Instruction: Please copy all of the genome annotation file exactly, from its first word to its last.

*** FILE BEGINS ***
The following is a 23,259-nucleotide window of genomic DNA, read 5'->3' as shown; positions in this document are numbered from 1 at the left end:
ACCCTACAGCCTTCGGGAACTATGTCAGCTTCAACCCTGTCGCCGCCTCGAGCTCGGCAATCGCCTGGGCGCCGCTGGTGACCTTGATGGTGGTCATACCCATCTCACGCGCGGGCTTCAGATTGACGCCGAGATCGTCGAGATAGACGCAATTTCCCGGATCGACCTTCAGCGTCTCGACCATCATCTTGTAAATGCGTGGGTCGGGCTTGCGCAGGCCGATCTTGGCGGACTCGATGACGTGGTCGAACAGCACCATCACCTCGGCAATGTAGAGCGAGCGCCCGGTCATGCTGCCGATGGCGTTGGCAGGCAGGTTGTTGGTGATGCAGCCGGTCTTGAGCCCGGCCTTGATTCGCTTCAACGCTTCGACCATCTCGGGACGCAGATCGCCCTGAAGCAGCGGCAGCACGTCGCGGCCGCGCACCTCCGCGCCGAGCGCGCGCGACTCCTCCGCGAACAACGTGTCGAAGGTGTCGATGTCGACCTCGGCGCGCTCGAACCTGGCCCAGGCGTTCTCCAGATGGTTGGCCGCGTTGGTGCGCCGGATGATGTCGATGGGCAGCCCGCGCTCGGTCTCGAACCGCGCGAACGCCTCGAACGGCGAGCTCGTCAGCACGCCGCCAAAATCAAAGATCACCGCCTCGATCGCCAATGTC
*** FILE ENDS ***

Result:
The following is a 23,259-nucleotide window of genomic DNA, read 5'->3' as shown; positions in this document are numbered from 1 at the left end:
ACCCTACAGCCTTCGGGAACTATGTCAGCTTCAACCCTGTCGCCGCCTCGAGCTCGGCAATCGCCTGGGCGCCGCTGGTGACCTTGATGGTGGTCATACCCATCTCACGCGCGGGCTTCAGATTGACGCCGAGATCGTCGAGATAGACGCAATTTCCCGGATCGACCTTCAGCGTCTCGACCATCATCTTGTAAATGCGTGGGTCGGGCTTGCGCAGGCCGATCTTGGCGGACTCGATGACGTGGTCGAACAGCACCATCACCTCGGCAATGTAGAGCGAGCGCCCGGTCATGCTGCCGATGGCGTTGGCAGGCAGGTTGTTGGTGATGCAGCCGGTCTTGAGCCCGGCCTTGATTCGCTTCAACGCTTCGACCATCTCGGGACGCAGATCGCCCTGAAGCAGCGGCAGCACGTCGCGGCCGCGCACCTCCGCGCCGAGCGCGCGCGACTCCTCCGCGAACAACGTGTCGAAGGTGTCGATGTCGACCTCGGCGCGCTCGAACCTGGCCCAGGCGTTCTCCAGATGGTTGGCCGCGTTGGTGCGCCGGATGATGTCGATGGGCAGCCCGCGCTCGGTCTCGAACCGCGCGAACGCCTCGAACGGCGAGCTCGTCAGCACGCCGCCAAAATCAAAGATCACCGCCTCGATCGCCAATGTC